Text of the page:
BRIDESHEAD REVISITED – Independent Theatre

BRIDESHEAD REVISITED – Independent Theatre

Reviewed by Kerry Cooper

November 2017

In their final production of 2017, Independent Theatre have continued with the high standard expected from this progressive company. With a penchant for period pieces they have adapted Evelyn Waugh’s classic novel; a story of lost youth, love, religion and wealthy lifestyle.
A beautifully lit stage by Bob Weatherly is all that is needed to house the acting talents of this wonderful cast. Projecting scenery onto a back screen allows you to be transported to a different location or quite simply capture a moment in time. A raked green floor is home to benches either side of the performing space.
Director Rob Croser has captured the innocence and inner torment of these complex characters well. Charles Ryder played by Will Cox does a fine job as he retells the story of his encounter with the Marchmain family and his first meeting with the spoilt Sebastian Flyte, brought to life by the multi-talented Ben Francis. Francis is able to capture the anguish of his character with sincerity. The relationship between the two characters is raw and abundantly honest; each searching for acceptance and tugging at the heart strings of the attentive audience.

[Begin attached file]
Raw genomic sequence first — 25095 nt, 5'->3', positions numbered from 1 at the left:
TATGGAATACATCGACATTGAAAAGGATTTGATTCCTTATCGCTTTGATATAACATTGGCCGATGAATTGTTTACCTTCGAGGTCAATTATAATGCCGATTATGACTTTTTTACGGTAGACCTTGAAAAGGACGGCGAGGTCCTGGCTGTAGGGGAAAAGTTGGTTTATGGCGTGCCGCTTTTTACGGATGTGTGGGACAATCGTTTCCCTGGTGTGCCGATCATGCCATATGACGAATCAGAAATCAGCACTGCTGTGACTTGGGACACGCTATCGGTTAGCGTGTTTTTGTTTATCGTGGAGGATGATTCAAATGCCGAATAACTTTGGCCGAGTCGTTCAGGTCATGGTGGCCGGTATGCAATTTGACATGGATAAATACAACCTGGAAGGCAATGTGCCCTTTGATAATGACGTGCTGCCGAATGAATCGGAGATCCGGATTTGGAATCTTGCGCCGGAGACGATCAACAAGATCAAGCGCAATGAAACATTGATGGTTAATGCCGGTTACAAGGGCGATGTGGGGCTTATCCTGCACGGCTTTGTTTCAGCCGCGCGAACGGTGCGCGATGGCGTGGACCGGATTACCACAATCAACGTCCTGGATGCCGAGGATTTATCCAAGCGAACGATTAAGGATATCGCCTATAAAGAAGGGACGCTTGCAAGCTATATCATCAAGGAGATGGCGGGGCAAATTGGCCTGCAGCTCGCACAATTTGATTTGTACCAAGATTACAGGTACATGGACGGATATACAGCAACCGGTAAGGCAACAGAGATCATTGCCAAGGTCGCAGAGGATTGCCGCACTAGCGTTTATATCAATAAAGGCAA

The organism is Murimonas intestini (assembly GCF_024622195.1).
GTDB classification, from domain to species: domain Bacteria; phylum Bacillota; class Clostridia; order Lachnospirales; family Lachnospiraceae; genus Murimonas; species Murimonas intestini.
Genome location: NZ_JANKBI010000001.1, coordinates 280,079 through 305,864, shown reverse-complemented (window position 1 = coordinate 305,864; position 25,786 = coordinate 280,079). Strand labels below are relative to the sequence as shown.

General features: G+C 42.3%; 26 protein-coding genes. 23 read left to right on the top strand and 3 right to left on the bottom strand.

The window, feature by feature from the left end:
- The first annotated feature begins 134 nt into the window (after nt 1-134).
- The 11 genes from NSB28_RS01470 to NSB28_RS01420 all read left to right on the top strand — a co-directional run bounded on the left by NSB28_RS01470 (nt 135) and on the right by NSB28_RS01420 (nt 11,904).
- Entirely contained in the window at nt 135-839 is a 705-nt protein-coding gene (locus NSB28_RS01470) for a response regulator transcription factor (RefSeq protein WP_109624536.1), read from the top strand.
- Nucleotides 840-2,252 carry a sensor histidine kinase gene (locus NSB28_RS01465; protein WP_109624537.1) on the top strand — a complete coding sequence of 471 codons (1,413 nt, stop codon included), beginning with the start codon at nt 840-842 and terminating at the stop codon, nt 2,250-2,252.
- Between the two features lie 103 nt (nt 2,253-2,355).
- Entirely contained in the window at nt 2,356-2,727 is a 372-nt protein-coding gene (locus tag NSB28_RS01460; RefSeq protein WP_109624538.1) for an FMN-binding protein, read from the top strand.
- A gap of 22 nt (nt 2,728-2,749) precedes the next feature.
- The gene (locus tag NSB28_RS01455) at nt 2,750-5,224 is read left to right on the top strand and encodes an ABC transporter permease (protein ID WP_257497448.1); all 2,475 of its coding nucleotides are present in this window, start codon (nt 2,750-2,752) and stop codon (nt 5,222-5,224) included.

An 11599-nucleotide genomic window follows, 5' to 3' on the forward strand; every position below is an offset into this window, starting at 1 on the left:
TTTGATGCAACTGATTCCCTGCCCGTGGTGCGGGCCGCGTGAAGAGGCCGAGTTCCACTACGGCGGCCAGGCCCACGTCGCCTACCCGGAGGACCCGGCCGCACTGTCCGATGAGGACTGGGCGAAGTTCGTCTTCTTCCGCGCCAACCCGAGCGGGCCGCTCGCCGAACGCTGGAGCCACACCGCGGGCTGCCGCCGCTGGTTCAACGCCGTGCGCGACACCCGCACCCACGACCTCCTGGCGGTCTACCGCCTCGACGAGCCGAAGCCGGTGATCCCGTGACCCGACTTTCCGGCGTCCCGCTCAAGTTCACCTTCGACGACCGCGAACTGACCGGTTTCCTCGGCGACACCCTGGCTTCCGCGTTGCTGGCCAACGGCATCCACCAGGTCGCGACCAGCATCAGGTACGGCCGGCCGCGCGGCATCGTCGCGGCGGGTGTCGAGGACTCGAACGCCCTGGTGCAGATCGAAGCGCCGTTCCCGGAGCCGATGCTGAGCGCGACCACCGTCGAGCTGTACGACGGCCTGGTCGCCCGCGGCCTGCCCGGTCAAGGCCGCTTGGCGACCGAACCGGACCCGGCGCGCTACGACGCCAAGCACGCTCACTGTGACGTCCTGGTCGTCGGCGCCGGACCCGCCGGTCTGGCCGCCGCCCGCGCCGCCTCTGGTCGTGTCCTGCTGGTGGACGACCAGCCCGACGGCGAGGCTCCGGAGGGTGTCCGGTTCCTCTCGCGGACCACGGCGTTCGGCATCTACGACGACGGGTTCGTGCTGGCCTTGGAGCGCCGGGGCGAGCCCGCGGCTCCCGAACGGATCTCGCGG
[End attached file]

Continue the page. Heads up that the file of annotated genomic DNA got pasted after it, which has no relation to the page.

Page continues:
Madeleine Herd plays the third wheel with poise; her portrayal of Julia Flyte is divine. Many of the cast take on the challenge of multiple roles and do so with ease. Each demonstrate wonderful versatility.
There would be some that argue that this story is out-dated, but this adaptation demonstrates that power, money and religion (Catholicism) offer very little shelter.
Madeline Herd (Julia), Ben Francis (Sebastian) and Will Cox (Carles) in a scene from Brideshaead Revisited
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